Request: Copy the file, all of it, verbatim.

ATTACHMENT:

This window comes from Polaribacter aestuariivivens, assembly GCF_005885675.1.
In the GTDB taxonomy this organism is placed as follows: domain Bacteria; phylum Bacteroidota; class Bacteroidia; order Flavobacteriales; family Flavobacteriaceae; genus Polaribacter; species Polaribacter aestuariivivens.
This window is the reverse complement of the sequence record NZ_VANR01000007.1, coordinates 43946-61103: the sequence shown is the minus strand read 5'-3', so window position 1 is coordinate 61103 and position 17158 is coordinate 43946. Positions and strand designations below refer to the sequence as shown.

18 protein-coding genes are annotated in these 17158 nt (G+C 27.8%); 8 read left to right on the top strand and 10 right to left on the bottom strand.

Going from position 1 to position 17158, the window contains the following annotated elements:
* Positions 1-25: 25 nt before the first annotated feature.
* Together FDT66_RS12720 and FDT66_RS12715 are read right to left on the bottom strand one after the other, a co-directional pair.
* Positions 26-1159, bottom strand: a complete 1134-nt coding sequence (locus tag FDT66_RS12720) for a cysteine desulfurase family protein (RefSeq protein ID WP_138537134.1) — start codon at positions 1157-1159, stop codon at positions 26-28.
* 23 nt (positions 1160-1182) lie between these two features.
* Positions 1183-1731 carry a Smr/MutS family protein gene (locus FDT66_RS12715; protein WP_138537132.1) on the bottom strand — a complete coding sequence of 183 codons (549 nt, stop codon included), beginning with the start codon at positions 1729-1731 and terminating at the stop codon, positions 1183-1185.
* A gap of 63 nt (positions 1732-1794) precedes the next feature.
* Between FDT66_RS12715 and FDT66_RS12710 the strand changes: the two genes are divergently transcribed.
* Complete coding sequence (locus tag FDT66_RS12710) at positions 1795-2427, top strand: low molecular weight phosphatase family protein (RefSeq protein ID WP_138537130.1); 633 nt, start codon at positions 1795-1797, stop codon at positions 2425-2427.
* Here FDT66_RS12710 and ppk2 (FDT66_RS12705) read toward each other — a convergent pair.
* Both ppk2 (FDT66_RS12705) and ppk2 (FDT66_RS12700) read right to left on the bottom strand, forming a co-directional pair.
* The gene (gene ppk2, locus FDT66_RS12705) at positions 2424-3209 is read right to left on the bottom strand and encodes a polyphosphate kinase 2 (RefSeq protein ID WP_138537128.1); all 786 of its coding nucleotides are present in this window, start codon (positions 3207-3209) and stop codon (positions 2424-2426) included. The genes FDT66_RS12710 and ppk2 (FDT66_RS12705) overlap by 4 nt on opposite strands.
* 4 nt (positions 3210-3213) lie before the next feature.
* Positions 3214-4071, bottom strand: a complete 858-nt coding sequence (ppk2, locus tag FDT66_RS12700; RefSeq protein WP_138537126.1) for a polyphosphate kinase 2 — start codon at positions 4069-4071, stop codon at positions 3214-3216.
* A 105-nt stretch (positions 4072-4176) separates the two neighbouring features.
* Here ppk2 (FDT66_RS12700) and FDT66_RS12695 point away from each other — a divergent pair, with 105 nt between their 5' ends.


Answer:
This window comes from Polaribacter aestuariivivens, assembly GCF_005885675.1.
In the GTDB taxonomy this organism is placed as follows: domain Bacteria; phylum Bacteroidota; class Bacteroidia; order Flavobacteriales; family Flavobacteriaceae; genus Polaribacter; species Polaribacter aestuariivivens.
This window is the reverse complement of the sequence record NZ_VANR01000007.1, coordinates 43946-61103: the sequence shown is the minus strand read 5'-3', so window position 1 is coordinate 61103 and position 17158 is coordinate 43946. Positions and strand designations below refer to the sequence as shown.

18 protein-coding genes are annotated in these 17158 nt (G+C 27.8%); 8 read left to right on the top strand and 10 right to left on the bottom strand.

Going from position 1 to position 17158, the window contains the following annotated elements:
* Positions 1-25: 25 nt before the first annotated feature.
* Together FDT66_RS12720 and FDT66_RS12715 are read right to left on the bottom strand one after the other, a co-directional pair.
* Positions 26-1159, bottom strand: a complete 1134-nt coding sequence (locus tag FDT66_RS12720) for a cysteine desulfurase family protein (RefSeq protein ID WP_138537134.1) — start codon at positions 1157-1159, stop codon at positions 26-28.
* 23 nt (positions 1160-1182) lie between these two features.
* Positions 1183-1731 carry a Smr/MutS family protein gene (locus FDT66_RS12715; protein WP_138537132.1) on the bottom strand — a complete coding sequence of 183 codons (549 nt, stop codon included), beginning with the start codon at positions 1729-1731 and terminating at the stop codon, positions 1183-1185.
* A gap of 63 nt (positions 1732-1794) precedes the next feature.
* Between FDT66_RS12715 and FDT66_RS12710 the strand changes: the two genes are divergently transcribed.
* Complete coding sequence (locus tag FDT66_RS12710) at positions 1795-2427, top strand: low molecular weight phosphatase family protein (RefSeq protein ID WP_138537130.1); 633 nt, start codon at positions 1795-1797, stop codon at positions 2425-2427.
* Here FDT66_RS12710 and ppk2 (FDT66_RS12705) read toward each other — a convergent pair.
* Both ppk2 (FDT66_RS12705) and ppk2 (FDT66_RS12700) read right to left on the bottom strand, forming a co-directional pair.
* The gene (gene ppk2, locus FDT66_RS12705) at positions 2424-3209 is read right to left on the bottom strand and encodes a polyphosphate kinase 2 (RefSeq protein ID WP_138537128.1); all 786 of its coding nucleotides are present in this window, start codon (positions 3207-3209) and stop codon (positions 2424-2426) included. The genes FDT66_RS12710 and ppk2 (FDT66_RS12705) overlap by 4 nt on opposite strands.
* 4 nt (positions 3210-3213) lie before the next feature.
* Positions 3214-4071, bottom strand: a complete 858-nt coding sequence (ppk2, locus tag FDT66_RS12700; RefSeq protein WP_138537126.1) for a polyphosphate kinase 2 — start codon at positions 4069-4071, stop codon at positions 3214-3216.
* A 105-nt stretch (positions 4072-4176) separates the two neighbouring features.
* Here ppk2 (FDT66_RS12700) and FDT66_RS12695 point away from each other — a divergent pair, with 105 nt between their 5' ends.